Cambridge District Scout Archive
Kayaks and Canoes are well known activities for Scouts. Building canoes, initially from wood and canvas and in the 1960’s and 70’s from fibreglass, were activities for a Troop or single Scout.
Many groups own or have owned canoes. They were not counted then or now. The availability of fiberglass moulds in the 1960’s and 1970’s extended the availability of canoes although HQ felt the need to alert Scouts to the danger of glass fiber catalyst in the eye.
The following reports are from the earlier days of canoeing by Cambridge Scouts.
1932 2nd Cambridge
1935 1st Harston (at the cusp of moving between Cambridge and South Cambridgeshire Districts, previously a patrol of the 56th Cambridge) decided to ‘Hire canoes on the river if a scout could swim 50 yards in clothing’.
1940 60th Cambridge (Leys school) purchased two canoes which they pitched and varnished.
1948 ’It is not easy to buy enough wood for more kayaks so we acquired at low cost a number of auxiliary petrol tanks used on aircraft during the war. Very reliable rafts can be easily constructed to take 4 or 6 scouts each ‘. 60th Cambridge The Scouter July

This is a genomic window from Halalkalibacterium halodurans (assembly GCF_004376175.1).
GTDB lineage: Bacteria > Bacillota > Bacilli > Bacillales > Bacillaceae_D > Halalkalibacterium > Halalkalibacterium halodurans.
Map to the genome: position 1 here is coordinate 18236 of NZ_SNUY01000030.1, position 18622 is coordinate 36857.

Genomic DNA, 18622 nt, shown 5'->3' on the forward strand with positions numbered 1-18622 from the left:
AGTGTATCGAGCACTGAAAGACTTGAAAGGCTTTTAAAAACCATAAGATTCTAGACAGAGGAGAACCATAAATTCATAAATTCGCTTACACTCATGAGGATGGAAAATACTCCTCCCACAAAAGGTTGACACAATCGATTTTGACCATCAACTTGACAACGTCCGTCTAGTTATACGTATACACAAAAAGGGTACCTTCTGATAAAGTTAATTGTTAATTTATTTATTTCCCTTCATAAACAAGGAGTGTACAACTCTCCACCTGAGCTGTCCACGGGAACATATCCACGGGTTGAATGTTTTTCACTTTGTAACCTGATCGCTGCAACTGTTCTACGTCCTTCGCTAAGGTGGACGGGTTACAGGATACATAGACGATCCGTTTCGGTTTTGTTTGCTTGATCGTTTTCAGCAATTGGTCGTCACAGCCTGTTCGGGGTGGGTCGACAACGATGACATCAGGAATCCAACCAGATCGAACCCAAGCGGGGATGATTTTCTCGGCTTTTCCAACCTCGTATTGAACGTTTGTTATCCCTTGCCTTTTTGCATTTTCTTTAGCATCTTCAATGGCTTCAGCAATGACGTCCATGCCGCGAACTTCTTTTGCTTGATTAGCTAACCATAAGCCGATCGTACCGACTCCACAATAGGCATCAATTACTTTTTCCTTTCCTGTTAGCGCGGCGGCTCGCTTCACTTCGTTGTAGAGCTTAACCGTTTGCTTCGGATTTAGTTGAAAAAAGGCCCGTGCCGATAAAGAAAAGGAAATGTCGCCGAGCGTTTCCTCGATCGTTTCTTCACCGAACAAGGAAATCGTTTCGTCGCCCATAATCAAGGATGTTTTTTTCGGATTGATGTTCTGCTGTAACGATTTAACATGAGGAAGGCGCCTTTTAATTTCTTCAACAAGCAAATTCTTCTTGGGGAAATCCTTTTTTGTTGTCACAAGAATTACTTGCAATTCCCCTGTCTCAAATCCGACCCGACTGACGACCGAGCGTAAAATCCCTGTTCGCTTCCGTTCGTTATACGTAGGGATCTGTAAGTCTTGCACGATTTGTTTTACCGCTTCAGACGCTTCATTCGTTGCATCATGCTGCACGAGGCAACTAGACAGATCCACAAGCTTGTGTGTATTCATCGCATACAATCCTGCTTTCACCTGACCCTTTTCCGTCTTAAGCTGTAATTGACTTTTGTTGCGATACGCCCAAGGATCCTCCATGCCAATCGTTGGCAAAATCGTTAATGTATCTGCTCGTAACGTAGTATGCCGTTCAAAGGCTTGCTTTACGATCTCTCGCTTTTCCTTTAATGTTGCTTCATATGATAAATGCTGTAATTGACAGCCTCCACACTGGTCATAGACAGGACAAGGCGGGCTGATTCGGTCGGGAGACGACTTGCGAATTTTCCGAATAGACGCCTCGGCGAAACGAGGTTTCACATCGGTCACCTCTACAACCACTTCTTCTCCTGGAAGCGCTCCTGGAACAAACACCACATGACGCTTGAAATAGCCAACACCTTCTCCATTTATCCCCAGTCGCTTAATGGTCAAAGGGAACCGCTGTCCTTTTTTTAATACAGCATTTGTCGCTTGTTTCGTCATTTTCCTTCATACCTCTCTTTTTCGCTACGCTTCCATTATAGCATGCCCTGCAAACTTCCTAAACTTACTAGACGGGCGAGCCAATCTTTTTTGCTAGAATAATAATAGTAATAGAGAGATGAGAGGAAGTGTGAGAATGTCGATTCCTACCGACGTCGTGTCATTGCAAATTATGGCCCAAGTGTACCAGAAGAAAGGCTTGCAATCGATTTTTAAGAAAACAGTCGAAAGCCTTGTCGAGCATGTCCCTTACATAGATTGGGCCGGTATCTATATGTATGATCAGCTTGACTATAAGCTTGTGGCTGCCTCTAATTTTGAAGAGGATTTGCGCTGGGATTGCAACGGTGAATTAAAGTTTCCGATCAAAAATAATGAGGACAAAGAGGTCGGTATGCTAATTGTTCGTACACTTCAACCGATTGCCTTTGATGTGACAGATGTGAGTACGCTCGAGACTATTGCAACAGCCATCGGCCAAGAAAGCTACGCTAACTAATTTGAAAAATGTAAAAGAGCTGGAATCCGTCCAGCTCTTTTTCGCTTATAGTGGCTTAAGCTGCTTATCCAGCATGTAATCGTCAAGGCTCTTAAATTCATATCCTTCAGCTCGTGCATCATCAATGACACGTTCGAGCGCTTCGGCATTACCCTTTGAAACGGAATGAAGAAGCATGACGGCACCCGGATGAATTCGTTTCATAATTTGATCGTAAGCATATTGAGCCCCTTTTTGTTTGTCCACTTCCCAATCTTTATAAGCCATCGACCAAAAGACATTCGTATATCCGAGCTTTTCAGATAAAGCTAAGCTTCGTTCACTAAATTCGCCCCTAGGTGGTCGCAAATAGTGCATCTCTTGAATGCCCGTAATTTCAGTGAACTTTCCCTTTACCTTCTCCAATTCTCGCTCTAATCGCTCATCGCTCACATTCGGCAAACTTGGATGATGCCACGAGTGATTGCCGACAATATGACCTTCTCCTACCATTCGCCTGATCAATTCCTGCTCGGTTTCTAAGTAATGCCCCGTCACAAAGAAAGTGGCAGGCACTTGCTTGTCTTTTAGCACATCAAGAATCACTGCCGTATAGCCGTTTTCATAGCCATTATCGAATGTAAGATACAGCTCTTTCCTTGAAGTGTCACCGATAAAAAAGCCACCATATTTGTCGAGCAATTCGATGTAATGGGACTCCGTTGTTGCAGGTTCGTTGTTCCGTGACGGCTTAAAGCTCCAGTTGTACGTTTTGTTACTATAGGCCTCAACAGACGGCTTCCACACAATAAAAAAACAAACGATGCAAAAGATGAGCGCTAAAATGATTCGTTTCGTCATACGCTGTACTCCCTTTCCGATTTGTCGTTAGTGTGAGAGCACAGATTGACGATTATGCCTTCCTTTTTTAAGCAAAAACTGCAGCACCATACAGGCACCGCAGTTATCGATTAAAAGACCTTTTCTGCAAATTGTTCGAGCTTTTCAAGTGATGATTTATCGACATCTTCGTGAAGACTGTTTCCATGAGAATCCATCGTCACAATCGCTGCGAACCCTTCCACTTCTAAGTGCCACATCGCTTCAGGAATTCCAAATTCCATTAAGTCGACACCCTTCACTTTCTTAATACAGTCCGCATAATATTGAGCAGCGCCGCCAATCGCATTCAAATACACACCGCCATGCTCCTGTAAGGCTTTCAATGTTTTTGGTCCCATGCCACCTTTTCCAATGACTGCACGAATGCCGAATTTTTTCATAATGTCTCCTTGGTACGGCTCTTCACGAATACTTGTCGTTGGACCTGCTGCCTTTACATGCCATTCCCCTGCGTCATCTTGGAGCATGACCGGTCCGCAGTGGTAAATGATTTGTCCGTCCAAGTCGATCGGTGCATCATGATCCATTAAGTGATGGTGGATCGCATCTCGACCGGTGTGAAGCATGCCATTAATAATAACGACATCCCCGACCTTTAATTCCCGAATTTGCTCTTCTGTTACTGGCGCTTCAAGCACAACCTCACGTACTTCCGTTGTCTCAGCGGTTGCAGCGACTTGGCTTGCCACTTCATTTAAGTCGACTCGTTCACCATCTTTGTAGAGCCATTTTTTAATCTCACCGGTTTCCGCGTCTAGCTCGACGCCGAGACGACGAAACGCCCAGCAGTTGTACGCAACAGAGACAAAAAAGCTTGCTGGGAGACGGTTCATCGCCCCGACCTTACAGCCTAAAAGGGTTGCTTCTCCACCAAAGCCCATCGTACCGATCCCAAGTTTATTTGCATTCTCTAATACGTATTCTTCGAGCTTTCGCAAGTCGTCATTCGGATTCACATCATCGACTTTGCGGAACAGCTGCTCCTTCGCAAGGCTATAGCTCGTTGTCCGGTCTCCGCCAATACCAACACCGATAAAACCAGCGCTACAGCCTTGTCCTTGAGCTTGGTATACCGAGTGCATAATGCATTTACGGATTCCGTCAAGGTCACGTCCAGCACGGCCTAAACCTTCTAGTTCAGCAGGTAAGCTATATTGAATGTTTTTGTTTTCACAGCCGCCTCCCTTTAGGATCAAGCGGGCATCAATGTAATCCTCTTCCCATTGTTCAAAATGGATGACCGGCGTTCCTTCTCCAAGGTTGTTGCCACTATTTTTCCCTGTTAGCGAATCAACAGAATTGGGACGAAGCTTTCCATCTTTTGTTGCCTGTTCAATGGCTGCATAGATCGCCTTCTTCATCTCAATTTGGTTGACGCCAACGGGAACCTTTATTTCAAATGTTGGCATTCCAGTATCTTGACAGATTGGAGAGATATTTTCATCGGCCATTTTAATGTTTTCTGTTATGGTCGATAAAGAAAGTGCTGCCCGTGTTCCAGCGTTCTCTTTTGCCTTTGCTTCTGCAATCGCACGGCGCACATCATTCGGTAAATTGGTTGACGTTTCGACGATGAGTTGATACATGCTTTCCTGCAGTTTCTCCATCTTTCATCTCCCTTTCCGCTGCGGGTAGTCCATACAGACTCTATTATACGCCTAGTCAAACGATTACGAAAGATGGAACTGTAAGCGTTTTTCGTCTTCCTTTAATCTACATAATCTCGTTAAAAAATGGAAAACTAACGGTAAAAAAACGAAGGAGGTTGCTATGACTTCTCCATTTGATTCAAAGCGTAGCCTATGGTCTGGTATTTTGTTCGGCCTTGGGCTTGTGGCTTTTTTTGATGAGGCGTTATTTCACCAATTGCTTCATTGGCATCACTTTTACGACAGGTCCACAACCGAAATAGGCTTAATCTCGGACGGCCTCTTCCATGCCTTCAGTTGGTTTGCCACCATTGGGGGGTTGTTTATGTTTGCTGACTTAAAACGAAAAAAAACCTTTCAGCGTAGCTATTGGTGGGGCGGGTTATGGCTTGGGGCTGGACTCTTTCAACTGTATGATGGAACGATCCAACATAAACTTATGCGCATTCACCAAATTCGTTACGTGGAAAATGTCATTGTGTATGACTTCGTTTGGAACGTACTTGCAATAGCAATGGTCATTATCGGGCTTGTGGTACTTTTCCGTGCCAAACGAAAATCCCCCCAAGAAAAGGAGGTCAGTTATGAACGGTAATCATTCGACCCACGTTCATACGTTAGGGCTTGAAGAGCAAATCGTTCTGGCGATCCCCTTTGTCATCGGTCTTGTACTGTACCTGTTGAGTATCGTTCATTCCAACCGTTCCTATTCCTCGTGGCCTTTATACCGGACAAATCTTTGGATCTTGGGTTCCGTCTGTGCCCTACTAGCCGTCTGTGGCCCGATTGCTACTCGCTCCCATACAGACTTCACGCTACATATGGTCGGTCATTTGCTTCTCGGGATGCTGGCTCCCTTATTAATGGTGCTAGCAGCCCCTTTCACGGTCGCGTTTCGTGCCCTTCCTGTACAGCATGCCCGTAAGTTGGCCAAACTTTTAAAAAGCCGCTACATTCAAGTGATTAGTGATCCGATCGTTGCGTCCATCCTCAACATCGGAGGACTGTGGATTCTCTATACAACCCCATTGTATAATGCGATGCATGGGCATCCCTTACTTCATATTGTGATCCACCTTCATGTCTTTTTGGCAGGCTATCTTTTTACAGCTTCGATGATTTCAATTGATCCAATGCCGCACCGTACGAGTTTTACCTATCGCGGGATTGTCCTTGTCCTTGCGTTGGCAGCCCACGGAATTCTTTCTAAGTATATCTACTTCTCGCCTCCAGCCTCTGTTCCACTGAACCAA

1963 54th participating in Bedford Canoe Race
1960s Senior Scouts from the 54th canoed from Trier to Koblenz along the River Mosel. This group designed canoe storage in an uncompleted rebuild twenty years later.
1970’s Grantchester to Waterbeach long distance (kayak) races were held. Punts were the principle hazard ‘although judging from the report that a punt was sunk by one of our competing doubles ‘hazard’ may not be the correct word to use’.
1964 54th Wood for five double canoes ₤42/0/4
1967 54th Fiberglass for canoe ₤5
1979 East/ West Cambridge Canoe regatta held canoe, raft, sprint and long distance races
One of the ‘names’ given to Senior Scout patrols he was an arctic explorer. Members of his parties learnt to roll their canoes in the Cam in the 1930’s. This was ‘a very difficult skill, previously known only to the Eskimos’. If not the first European to master this skill he was one of the first.
JWR Archivist May 2019